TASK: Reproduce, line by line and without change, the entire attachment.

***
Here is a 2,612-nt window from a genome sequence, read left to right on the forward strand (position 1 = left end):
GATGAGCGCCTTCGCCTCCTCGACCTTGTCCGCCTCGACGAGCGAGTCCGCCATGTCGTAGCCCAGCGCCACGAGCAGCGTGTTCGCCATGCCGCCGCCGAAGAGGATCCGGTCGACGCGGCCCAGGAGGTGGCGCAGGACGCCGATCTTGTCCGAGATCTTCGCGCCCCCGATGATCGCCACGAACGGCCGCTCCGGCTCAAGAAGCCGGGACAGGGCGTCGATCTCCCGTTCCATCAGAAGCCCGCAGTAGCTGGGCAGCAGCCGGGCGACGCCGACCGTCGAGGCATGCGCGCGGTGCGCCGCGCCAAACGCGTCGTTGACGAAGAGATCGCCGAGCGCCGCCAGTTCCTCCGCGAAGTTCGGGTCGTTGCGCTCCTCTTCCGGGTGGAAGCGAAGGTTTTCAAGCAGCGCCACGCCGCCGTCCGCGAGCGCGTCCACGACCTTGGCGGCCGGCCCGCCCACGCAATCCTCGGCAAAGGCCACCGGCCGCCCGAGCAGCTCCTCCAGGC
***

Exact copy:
Here is a 2,612-nt window from a genome sequence, read left to right on the forward strand (position 1 = left end):
GATGAGCGCCTTCGCCTCCTCGACCTTGTCCGCCTCGACGAGCGAGTCCGCCATGTCGTAGCCCAGCGCCACGAGCAGCGTGTTCGCCATGCCGCCGCCGAAGAGGATCCGGTCGACGCGGCCCAGGAGGTGGCGCAGGACGCCGATCTTGTCCGAGATCTTCGCGCCCCCGATGATCGCCACGAACGGCCGCTCCGGCTCAAGAAGCCGGGACAGGGCGTCGATCTCCCGTTCCATCAGAAGCCCGCAGTAGCTGGGCAGCAGCCGGGCGACGCCGACCGTCGAGGCATGCGCGCGGTGCGCCGCGCCAAACGCGTCGTTGACGAAGAGATCGCCGAGCGCCGCCAGTTCCTCCGCGAAGTTCGGGTCGTTGCGCTCCTCTTCCGGGTGGAAGCGAAGGTTTTCAAGCAGCGCCACGCCGCCGTCCGCGAGCGCGTCCACGACCTTGGCGGCCGGCCCGCCCACGCAATCCTCGGCAAAGGCCACCGGCCGCCCGAGCAGCTCCTCCAGGC